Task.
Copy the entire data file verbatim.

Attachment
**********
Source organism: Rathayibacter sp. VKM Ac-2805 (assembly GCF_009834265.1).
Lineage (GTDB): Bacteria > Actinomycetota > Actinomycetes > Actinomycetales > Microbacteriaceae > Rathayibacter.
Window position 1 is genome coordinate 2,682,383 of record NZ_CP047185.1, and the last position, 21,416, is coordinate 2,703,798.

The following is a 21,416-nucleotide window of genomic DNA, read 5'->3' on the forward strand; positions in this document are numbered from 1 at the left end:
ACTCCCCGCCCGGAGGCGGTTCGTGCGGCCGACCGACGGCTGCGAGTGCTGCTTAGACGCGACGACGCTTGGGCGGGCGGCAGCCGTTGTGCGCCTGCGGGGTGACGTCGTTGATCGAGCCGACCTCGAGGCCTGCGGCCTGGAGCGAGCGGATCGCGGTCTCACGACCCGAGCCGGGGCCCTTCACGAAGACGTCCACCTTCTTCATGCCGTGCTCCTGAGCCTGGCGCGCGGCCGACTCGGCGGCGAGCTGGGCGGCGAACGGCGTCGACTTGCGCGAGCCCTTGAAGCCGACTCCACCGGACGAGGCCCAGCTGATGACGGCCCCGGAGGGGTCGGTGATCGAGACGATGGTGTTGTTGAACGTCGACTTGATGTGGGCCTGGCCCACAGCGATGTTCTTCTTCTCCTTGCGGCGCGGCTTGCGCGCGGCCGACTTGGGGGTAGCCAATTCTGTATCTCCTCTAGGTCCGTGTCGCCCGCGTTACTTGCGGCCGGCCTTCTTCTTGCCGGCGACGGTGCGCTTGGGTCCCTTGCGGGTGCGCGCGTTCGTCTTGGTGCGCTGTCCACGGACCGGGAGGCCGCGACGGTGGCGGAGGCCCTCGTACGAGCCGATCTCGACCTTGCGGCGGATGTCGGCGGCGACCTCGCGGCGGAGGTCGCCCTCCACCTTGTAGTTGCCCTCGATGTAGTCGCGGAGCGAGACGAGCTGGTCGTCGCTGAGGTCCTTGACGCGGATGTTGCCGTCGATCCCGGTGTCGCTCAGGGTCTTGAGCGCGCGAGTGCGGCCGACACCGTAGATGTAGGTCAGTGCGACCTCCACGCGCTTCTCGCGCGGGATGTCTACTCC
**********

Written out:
Source organism: Rathayibacter sp. VKM Ac-2805 (assembly GCF_009834265.1).
Lineage (GTDB): Bacteria > Actinomycetota > Actinomycetes > Actinomycetales > Microbacteriaceae > Rathayibacter.
Window position 1 is genome coordinate 2,682,383 of record NZ_CP047185.1, and the last position, 21,416, is coordinate 2,703,798.

The following is a 21,416-nucleotide window of genomic DNA, read 5'->3' on the forward strand; positions in this document are numbered from 1 at the left end:
ACTCCCCGCCCGGAGGCGGTTCGTGCGGCCGACCGACGGCTGCGAGTGCTGCTTAGACGCGACGACGCTTGGGCGGGCGGCAGCCGTTGTGCGCCTGCGGGGTGACGTCGTTGATCGAGCCGACCTCGAGGCCTGCGGCCTGGAGCGAGCGGATCGCGGTCTCACGACCCGAGCCGGGGCCCTTCACGAAGACGTCCACCTTCTTCATGCCGTGCTCCTGAGCCTGGCGCGCGGCCGACTCGGCGGCGAGCTGGGCGGCGAACGGCGTCGACTTGCGCGAGCCCTTGAAGCCGACTCCACCGGACGAGGCCCAGCTGATGACGGCCCCGGAGGGGTCGGTGATCGAGACGATGGTGTTGTTGAACGTCGACTTGATGTGGGCCTGGCCCACAGCGATGTTCTTCTTCTCCTTGCGGCGCGGCTTGCGCGCGGCCGACTTGGGGGTAGCCAATTCTGTATCTCCTCTAGGTCCGTGTCGCCCGCGTTACTTGCGGCCGGCCTTCTTCTTGCCGGCGACGGTGCGCTTGGGTCCCTTGCGGGTGCGCGCGTTCGTCTTGGTGCGCTGTCCACGGACCGGGAGGCCGCGACGGTGGCGGAGGCCCTCGTACGAGCCGATCTCGACCTTGCGGCGGATGTCGGCGGCGACCTCGCGGCGGAGGTCGCCCTCCACCTTGTAGTTGCCCTCGATGTAGTCGCGGAGCGAGACGAGCTGGTCGTCGCTGAGGTCCTTGACGCGGATGTTGCCGTCGATCCCGGTGTCGCTCAGGGTCTTGAGCGCGCGAGTGCGGCCGACACCGTAGATGTAGGTCAGTGCGACCTCCACGCGCTTCTCGCGCGGGATGTCTACTCC